Running only tones the body, it does not bulk you up.

This is because muscle mass grows when you work against resistance. What helps with resistance are the pedals on a bike, which is why you feel a burning sensation in your quadriceps after a hard-bicycling session.

4. Prioritize One

Here’s a bit of sports science for you, folks.

According to the Principle of Specificity, as mentioned in the American College of Sports medicine, “sports training must be relevant and appropriate to the particular sport an individual is training for, to produce a training effect. For an athlete to become better in a specific sport or specific skill, the athlete must perform that sport or skill”.(source)

What this means is that to be a good cyclist, you need to cycle, and to be good at running, you need to run.

Simply put, mastery over one sport will not directly transfer to another sport.

Mastery over one sport will not directly transfer to another sport.

5. Running Vs Cycling – Burning Calories

The intensity and length of your workout determine how many calories you are going to burn when it comes to running or cycling.

Other factors to keep in mind are gender, age, weight, or any underlying disease.

As a general rule, running burns more calories than cycling.

When it comes to cycling, you have to sit on a seat that supports your upper body weight while you pedal. This means you move less overall.

You end up burning more calories when you run because you are moving your entire body.

For example, when running, a 140-pound person will burn 132 calories every 10 minutes compared to 64 calories when cycling at 10 miles/hr. (source)

6. Similar Posture

Let’s get a bit more positive now, and talk about something that is definitely a big bonus when transferring from cycling to running.

Cycling and running use the same posture in exercising. Cycling can be used to mimic the motions of running. This is because they both target the same form which is positioning your body in a vertical position.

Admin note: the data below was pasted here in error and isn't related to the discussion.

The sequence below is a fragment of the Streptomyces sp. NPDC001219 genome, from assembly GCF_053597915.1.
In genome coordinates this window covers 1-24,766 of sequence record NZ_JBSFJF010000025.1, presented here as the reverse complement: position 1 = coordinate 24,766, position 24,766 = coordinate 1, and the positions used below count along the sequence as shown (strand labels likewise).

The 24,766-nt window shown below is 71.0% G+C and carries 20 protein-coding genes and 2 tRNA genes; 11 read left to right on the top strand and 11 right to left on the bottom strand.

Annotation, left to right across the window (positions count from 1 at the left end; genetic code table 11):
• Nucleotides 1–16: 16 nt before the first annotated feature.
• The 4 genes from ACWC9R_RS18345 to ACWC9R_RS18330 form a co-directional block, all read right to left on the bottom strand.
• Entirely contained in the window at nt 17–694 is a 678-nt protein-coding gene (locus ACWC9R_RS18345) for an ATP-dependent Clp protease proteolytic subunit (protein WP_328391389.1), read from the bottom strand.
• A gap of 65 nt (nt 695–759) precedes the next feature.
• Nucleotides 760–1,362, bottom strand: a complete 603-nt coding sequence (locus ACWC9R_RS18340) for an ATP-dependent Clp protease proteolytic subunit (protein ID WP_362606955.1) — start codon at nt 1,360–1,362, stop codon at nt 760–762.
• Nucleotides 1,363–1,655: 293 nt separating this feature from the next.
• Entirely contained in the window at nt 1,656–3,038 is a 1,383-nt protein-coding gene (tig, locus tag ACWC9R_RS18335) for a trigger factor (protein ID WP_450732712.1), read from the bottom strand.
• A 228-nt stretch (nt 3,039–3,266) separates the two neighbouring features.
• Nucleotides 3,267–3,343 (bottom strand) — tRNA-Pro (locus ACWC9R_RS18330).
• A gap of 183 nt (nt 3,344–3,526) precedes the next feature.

Cycling also plays a huge role in training you to run. The pedaling motion activates the shin muscles of your body which reduces the risk of injury if you plan on running long distances.

7. Cycling Can Be Easily Fit Into Your Daily Routine But Running Cannot

You can easily cycle to work but when it comes to running to work, well perhaps that’s not a good idea.

Instead of making time for running in the mornings, you can easily save time commuting to and fro from work.

This is perhaps open for debate, but I would say that generally more people I have spoken to see cycling as something they can fit into their daily routine in multiple places, whereas running is not so much like this. With cycling you can:

  • Cycle in an office or your home
  • Cycle to work
  • Cycle at lunchtime
  • Cycle to the shops

There is generally more scope to fit it in as a practical activity.

Man in the park jogging
Many people find cycling easier to fit into their routines, than running

8. Running Vs Cycling – Weight Loss

Cycling or running is not enough to lose weight. It is about finding the right balance between the calories going in and going out.

Meaning to lose weight, you need to be conscious of not just exercising but also eating healthy. I have already talked about how running burns more calories than cycling but does that mean you can lose weight by running?

Well, it is a bit more complicated than that.

If you enjoy cycling more, the chances are that you will go for longer bike rides compared to running. The calorie burn after a good pedaling session would easily equal that of running.

Also, there are various factors to consider like the frequency of running or cycling, safe practice of either of the two, and intensity.

Even though running helps you burn more calories, cycling is much better for your joints in the long run. A small study done in 2013 showed that both cycling and running decrease the appetites of young men. (source)